Agreed: Absent Marysville superintendent will resign in 2022

Jason Thompson, meanwhile, will not work and will be paid $21,630 per month through June 30.

Jason Thompson (Marysville School District)

Jason Thompson (Marysville School District)

MARYSVILLE — Superintendent Jason Thompson’s tenure with Marysville public schools is coming to an end.

In an eight minute special meeting on Wednesday, the Marysville School Board approved a deal enabling Thompson — who’s been on leave since March — to keep his job and salary but not return to work this school year. It calls for him to resign on June 30, 2022.

Under terms of the settlement agreement that he signed Monday, Thompson will be paid $21,629.85 per month and receive full benefits until his resignation takes effect.

He will remain on administrative leave for the remainder of his employment and is barred from working in the district again. Also, he and the district agreed not to take any legal action against each other.

And the deal says Thompson and district officials “will confer and agree on a joint statement” regarding his resignation. No statement was issued Wednesday.

Wednesday’s action brings an end to a difficult period for the district.

Thompson, who joined the district in 2018, taking over for Becky Berg, hasn’t been on the job since taking a reported medical leave of absence in March. At the time, district spokesperson Jodi Runyon said Thompson did not have a severe illness.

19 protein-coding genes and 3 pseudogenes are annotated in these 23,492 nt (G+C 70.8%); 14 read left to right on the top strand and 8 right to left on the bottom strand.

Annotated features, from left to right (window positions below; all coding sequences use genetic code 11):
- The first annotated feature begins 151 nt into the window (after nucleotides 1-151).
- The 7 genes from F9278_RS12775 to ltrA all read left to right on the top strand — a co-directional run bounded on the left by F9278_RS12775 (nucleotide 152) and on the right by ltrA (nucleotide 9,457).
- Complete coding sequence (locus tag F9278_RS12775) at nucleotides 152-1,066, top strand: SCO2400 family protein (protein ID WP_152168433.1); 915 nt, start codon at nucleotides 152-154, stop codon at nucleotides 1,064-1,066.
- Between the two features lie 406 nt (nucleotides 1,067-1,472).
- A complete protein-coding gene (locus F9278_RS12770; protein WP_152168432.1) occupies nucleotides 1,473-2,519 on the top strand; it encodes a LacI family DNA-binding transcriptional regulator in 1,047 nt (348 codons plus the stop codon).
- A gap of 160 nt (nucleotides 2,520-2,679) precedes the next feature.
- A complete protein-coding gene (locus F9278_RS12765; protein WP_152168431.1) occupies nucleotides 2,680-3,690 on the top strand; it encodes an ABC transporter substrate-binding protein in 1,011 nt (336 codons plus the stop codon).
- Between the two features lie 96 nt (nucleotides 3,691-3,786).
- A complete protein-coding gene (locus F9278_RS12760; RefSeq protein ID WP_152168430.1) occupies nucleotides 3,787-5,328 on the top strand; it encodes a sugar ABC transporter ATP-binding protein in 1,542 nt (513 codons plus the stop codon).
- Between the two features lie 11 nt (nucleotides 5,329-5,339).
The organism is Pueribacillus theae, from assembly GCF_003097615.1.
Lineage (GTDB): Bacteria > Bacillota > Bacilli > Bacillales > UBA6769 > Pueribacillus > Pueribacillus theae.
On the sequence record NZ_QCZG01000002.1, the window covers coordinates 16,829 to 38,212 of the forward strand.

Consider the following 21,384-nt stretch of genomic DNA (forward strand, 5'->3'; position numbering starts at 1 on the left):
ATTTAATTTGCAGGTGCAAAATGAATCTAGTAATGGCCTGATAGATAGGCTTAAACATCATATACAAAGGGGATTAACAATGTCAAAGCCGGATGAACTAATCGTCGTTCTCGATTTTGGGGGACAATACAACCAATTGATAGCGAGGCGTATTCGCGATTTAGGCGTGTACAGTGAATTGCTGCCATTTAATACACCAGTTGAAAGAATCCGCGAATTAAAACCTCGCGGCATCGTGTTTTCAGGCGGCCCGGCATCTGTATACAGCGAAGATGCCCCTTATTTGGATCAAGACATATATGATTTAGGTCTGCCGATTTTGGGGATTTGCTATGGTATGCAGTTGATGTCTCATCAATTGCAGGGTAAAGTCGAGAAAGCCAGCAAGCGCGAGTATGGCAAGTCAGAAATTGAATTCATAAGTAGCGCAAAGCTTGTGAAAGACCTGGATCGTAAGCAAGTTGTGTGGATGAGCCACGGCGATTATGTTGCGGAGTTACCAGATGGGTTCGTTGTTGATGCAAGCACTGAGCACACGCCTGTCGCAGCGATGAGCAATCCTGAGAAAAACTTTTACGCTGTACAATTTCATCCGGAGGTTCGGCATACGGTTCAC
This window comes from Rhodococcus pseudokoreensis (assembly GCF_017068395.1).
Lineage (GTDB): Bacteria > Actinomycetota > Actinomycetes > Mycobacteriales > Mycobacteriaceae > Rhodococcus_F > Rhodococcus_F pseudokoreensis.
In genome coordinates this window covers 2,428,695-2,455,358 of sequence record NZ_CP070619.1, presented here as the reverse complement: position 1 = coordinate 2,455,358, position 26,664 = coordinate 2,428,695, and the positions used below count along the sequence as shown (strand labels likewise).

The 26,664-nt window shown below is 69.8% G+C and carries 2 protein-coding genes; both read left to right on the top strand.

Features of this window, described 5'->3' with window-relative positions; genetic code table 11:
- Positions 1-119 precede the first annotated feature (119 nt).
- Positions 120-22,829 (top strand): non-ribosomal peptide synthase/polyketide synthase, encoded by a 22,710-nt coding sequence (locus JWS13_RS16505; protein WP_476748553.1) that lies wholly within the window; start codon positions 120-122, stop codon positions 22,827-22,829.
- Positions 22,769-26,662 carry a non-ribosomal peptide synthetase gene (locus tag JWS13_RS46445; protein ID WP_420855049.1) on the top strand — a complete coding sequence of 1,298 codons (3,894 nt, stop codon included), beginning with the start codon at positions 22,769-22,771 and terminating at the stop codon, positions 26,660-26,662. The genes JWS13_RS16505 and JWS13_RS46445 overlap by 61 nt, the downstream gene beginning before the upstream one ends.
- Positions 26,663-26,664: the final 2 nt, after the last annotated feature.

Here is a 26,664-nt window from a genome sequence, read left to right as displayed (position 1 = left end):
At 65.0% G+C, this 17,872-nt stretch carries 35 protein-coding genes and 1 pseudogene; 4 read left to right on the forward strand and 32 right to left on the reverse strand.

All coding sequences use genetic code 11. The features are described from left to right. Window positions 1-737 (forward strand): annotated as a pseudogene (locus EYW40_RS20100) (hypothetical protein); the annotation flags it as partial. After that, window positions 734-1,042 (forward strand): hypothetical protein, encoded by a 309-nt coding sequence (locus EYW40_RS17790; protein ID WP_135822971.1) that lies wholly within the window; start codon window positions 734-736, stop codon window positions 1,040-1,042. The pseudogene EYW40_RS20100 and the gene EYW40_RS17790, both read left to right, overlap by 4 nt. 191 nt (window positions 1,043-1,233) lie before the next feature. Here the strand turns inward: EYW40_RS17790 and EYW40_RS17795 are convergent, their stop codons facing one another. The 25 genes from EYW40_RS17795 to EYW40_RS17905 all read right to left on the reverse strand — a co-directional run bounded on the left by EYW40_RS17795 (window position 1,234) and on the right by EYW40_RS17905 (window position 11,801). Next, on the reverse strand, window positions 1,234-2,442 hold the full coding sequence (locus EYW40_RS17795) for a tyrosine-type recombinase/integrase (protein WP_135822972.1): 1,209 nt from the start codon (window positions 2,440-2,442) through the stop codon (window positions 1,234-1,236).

But as his absence lengthened, it became clear Thompson and the district were working on an amicable way to sever ties. The agreed resignation coincides with the end of Thompson’s three-year contract.

Earlier this year, a group of parents called for the resignation of leaders in the Marysville School District after multiple death threats made against students of color, in two separate incidents.

Meanwhile Wednesday, the board named Chris Pearson as interim superintendent for the rest of the current school year. Pearson has been acting superintendent since July.

“Dr. Pearson has been stability for our district,” said Vanessa Edwards, school board president. “He’s been just wonderful through all the unknowns and he will take good care of us as we enter the school year. We’re excited to name him as our interim.”

Pearson said he is “grateful” for the board’s support. “I feel fortunate to be a part of the Marysville community and look forward to helping the district move forward this year.”

The board also voted to begin the process of finding a new superintendent. Directors agreed to hire a professional search firm by mid-October to oversee the process.

“We’re excited as a district to begin our new journey and to have the community involved with selecting our new superintendent,” Edwards said.

Paul Galovin, Marysville School Board vice president, echoed Edwards’ sentiment. “We need to find a good fit for the district to move in a positive direction,” he said.

Chris Pearson (U.S. Department of Education)

Chris Pearson (U.S. Department of Education)

Pearson spent two years as superintendent at the Madison International School in Merida, Mexico, before coming to the Marysville School District as the executive director of elementary schools in July 2020. He previously served as superintendent at the Conway School District, and during his time in leadership roles at the Burlington-Edison School District, he was named Washington State Elementary Principal of the Year in 2014 and spent a year as a Principal Ambassador Fellow under the Obama administration.